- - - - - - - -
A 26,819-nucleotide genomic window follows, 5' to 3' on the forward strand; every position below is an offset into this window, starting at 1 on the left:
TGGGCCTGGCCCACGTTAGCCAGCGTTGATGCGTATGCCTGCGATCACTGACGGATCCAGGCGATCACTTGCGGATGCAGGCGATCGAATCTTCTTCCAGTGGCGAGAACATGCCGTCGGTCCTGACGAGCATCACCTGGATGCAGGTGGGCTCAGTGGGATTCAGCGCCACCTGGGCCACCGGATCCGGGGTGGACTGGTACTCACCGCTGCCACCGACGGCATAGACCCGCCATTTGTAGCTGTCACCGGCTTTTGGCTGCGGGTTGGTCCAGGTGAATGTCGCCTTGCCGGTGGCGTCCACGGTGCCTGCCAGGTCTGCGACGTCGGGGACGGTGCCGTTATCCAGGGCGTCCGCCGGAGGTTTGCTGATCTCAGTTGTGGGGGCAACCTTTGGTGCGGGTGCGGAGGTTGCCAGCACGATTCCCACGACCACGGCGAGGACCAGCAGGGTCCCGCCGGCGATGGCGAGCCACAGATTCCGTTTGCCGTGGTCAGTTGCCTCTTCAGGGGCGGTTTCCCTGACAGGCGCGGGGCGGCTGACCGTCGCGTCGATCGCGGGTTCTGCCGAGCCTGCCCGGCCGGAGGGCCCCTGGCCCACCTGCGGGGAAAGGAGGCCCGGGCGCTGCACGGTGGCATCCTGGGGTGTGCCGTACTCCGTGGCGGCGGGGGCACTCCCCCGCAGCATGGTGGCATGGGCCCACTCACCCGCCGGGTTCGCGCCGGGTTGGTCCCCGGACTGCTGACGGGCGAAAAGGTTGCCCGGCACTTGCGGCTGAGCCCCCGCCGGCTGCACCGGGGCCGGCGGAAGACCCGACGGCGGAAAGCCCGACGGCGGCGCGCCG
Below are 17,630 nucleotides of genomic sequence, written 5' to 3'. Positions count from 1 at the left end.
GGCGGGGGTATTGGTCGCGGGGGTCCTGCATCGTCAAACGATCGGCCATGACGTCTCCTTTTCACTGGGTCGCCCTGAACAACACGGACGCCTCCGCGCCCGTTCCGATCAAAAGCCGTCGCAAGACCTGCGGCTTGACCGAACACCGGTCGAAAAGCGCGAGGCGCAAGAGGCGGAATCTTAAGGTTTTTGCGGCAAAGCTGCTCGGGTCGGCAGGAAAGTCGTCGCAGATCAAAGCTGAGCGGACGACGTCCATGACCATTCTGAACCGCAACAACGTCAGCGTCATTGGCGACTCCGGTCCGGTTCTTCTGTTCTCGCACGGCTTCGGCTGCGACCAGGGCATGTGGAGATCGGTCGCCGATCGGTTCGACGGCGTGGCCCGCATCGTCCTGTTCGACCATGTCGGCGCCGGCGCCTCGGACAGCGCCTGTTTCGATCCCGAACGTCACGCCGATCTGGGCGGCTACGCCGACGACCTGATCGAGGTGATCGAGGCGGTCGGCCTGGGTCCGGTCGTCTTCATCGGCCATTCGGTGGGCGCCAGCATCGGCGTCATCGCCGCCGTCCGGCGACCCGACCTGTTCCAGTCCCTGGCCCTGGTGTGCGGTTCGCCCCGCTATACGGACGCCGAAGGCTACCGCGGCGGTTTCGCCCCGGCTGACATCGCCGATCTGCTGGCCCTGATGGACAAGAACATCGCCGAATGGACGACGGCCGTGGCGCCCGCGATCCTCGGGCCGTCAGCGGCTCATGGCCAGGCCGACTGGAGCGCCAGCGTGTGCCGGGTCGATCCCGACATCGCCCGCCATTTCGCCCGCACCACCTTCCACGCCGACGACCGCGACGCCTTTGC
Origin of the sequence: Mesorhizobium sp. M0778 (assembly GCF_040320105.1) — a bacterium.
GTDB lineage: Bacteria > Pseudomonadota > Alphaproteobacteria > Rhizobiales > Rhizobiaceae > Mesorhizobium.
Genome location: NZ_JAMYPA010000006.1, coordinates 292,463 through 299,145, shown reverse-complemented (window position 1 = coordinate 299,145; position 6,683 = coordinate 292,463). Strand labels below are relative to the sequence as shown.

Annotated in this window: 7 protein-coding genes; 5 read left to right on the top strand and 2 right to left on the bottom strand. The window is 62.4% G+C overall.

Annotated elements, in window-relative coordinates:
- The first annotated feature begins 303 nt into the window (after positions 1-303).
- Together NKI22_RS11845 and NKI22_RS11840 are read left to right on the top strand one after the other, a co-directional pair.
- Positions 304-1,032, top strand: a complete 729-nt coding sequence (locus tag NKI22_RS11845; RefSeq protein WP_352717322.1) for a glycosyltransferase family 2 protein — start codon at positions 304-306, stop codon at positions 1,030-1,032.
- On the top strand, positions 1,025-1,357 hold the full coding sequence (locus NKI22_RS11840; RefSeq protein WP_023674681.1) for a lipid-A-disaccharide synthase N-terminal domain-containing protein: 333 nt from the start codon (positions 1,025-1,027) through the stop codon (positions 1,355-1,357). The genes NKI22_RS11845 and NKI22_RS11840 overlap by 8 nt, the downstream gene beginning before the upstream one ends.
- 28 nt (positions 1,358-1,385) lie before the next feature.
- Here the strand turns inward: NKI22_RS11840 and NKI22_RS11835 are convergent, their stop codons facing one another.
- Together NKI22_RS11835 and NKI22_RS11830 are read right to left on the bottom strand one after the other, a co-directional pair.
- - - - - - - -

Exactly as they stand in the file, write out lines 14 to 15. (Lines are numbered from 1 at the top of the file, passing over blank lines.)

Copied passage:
- 28 nt (positions 1,358-1,385) lie before the next feature.
- Here the strand turns inward: NKI22_RS11840 and NKI22_RS11835 are convergent, their stop codons facing one another.